ROUTES

Kouzounteli - Venetian olive grove - Faneromeni

Kouzounteli

Pefaneromenis Avenue is very pleasant for a walk or a bicycle ride. It goes up quite a steep hill leading to the monastery of Faneromeni. The first section of the road, ending at Kouzounteli, is one of the favourite walks of Lefkadians, in both winter and summer. The area takes its name from the erstwhile Turkish landowner (Kuzum Bey) of the area, or from the Turkish kuzum-delis meaning ‘fine horseman’.

Under the age-old olive and plane trees and tall birches there are still two traditional coffeehouses in Kouzounteli, serving traditional fruit jams ‘in a spoon’, vanilla ‘submarine’ (a sweet delicacy plunged in a cold glass of water) and home-made soumada (‘orgeat’ -an oriental drink of barley or almond and orange-flower water) served with a house-speciality aniseed-flavoured rusk. And their fried potatoes are especially delicious. Time stands still in the serenity of these coffee-houses in the wooded grove and the pace of life slows down; on the small iron tables impromptu tournaments of backgammon are organised, or card games, and never-ending discussions, and mothers can let their children play in the safely-fenced area of greenery. Over recent years, due to the increased traffic on the road, the idyllic landscape has been somewhat disrupted, but it still preserves much of its traditional peacefulness.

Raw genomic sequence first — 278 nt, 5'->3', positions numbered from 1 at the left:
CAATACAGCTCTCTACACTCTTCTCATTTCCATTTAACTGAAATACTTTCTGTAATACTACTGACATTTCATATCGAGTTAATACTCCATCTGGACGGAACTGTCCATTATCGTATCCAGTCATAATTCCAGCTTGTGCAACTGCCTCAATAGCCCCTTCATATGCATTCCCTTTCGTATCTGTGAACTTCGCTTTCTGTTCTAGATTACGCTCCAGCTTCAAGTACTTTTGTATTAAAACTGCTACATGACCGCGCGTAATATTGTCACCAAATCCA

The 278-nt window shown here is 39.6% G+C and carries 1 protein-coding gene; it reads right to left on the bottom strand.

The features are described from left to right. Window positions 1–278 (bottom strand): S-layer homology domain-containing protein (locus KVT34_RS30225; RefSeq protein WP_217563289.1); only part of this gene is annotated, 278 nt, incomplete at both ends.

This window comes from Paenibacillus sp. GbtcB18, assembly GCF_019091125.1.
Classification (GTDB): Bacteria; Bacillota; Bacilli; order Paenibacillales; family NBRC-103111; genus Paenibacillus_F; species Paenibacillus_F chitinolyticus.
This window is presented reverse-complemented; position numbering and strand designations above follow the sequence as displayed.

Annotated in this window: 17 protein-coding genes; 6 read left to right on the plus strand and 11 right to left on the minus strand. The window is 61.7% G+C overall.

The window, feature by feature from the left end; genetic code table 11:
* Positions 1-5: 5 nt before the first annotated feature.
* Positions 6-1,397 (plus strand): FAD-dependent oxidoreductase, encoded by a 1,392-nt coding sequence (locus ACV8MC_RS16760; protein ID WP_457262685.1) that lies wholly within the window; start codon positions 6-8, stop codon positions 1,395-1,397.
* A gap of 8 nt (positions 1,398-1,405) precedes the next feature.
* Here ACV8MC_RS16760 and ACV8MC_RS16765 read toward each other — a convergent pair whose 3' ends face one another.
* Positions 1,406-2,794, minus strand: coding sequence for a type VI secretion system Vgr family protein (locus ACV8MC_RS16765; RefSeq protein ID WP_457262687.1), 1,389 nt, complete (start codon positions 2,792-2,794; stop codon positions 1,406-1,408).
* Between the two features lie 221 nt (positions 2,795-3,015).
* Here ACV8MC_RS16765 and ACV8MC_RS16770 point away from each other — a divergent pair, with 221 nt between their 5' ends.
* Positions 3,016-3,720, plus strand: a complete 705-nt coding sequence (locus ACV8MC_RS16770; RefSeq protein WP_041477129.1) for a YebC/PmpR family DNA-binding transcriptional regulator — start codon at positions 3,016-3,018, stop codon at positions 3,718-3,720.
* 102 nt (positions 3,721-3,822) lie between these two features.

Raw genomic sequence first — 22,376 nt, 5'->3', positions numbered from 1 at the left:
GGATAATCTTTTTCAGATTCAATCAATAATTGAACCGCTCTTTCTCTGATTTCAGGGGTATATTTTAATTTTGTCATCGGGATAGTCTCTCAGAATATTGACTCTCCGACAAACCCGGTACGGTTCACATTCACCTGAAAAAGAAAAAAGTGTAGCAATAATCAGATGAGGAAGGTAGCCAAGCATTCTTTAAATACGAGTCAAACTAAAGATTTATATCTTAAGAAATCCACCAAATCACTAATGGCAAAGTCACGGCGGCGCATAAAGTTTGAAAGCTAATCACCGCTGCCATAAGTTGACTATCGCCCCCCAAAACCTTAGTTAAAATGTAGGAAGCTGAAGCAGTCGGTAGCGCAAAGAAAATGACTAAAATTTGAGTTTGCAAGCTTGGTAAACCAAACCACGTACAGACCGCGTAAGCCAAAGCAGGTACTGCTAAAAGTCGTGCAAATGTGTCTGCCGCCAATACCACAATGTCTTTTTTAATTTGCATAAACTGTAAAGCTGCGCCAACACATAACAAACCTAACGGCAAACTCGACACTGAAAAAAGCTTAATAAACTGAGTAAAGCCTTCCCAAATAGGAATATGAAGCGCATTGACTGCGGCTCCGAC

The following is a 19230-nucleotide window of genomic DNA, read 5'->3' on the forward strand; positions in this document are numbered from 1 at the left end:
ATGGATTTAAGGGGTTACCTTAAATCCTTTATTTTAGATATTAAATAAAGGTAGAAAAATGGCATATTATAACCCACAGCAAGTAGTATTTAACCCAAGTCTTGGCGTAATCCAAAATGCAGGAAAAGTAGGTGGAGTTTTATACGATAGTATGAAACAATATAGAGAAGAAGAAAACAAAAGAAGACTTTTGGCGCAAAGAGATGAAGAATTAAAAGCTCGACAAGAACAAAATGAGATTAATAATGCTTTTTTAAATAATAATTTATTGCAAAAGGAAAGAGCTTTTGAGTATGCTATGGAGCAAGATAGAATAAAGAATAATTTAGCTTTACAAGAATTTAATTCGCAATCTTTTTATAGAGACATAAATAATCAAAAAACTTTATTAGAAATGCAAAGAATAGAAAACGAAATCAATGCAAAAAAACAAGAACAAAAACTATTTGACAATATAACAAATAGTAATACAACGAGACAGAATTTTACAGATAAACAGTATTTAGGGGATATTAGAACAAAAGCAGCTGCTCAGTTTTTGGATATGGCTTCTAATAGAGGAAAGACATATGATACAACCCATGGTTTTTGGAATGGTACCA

The Venetian olive grove

The road forks at the church of Agia Aikaterini. The northwest direction heads to enchanting Ai Giannis beach, passing through the olive grove. The poet Sikelianos’ “Divine Olive Grove”, “deep olive grove”, (he described it as the “loveliest wood he had known”) is of age-old olive trees planted by order of the Venetians, in 1684. As soon as the Venetians conquered Lefkada, they obliged the inhabitants to intensify the cultivation of the olive, even imposing severe penalties on those failing to comply, and giving ‘incentive’ rewards for planting them. A 1770 census showed 44,169 olive trees planted in 86 years. There are dozens of tracks through the grove for walks or biking in surroundings of timeless beauty.

The Monastery of Panagia Faneromeni

Back on Pefaneromenis Avenue at the junction at the church of Agia Aikaterini, continuing uphill takes us to the village of Fryni. The village is built in a semi-circle and commands a panoramic view over Lefkada town and its wide plain, with Akarnania and Epirus in the background. It may owe its name to the Greek word for eyebrow: frydi –referring to the configuration – or to the temple of Artemis Lefkofryni.

Further on we come to the Monastery of Panagia Faneromeni. The church is named for the island’s patron saint and celebrates on the feast of the Holy Ghost, the day after Whitsun (Pentecost). The church was built in the 19th century and shows influences from Zakynthian architecture. Its remarkable iconostasis is the work of a well known painter, Eustathios Prosalentis. The vista from the church is fantastic, overlooking the olive grove, the lagoons, the town, the Ionian Sea and afar the mountains of Epirus and Akarnania. Preveza on the coast opposite is clearly visible and the Ambrakikos Gulf further east in the background. To the east, Mt Lamia towers up, with Ali Pasha’s fortress at its foot and the channel separating Lefkada from Akarnania.